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Imagine you get access to a rather long book for which the following is true:

  • It is written in an unknown language with an unknown script.
  • We can't rely for whatever reason on the fact that the language of the book is not in Ethnologue.
  • The book came with no translation, and no known dictionary of the language exists.

Given all the above is there a way to say if the language of the book natural or constructed? How should one approach determining this based only on the content of the book?

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    Do we know that the book is written in a language at all, and not in a secret code or being an elaborated hoax? The Voynich manuscript is such kind of a riddle.
    – Sir Cornflakes
    May 14, 2022 at 15:43
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    You may find this question and its answers inspiring: conlang.stackexchange.com/q/42/142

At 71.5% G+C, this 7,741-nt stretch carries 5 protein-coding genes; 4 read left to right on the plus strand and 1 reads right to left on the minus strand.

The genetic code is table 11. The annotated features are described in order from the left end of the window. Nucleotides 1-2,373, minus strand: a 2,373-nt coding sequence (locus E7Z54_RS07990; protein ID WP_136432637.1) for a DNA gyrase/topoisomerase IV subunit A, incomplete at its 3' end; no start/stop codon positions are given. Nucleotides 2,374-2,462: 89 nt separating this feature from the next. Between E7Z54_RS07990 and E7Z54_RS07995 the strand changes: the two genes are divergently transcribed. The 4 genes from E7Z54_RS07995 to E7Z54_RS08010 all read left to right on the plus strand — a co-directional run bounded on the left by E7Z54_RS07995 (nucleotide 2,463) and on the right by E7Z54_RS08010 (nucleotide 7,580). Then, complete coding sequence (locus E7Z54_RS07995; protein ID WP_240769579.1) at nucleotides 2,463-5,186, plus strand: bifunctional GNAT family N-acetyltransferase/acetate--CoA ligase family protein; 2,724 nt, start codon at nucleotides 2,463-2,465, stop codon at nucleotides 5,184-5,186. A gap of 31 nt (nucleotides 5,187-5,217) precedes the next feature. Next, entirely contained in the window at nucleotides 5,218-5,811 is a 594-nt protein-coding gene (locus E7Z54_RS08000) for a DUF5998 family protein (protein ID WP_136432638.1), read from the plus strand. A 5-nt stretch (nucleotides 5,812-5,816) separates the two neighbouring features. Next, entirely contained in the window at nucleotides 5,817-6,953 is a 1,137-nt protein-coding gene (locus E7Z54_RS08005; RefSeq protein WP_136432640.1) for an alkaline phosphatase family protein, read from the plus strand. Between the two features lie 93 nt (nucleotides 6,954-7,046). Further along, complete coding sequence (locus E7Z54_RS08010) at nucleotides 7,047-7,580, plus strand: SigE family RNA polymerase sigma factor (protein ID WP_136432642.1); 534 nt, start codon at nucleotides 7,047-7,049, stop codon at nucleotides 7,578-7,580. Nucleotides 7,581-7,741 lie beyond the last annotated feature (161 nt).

– Sir Cornflakes
    May 14, 2022 at 15:54
  • @jk-ReinstateMonica yes, the difference between this question and Voynich manuscript is that we know that it is a language, not a cypher/hoax.
    – Maksim
    May 22, 2022 at 6:28

1 Answer 1

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Unknown language and unknown script is a very hard combination to draw any conclusions. Even with a substantial amount of text we are usually lost in making sense of that.

Things become a little bit better when we have some clues on the script like

  • words are separated somehow
  • we know the principle of the script (alphabetic, syllabary, ideographic)

In this case we can try some statistical methods on things like word frequency and word length (does the language follow Zipf's law?), trying to identify morphemes, especially inflectional ones, trying to infer syntactical features, and compare that to natural languages.

But, unless the language is very schematic and unnatural in its construction, we will probably be unable to give a decisive answer to the question natural or constructed.

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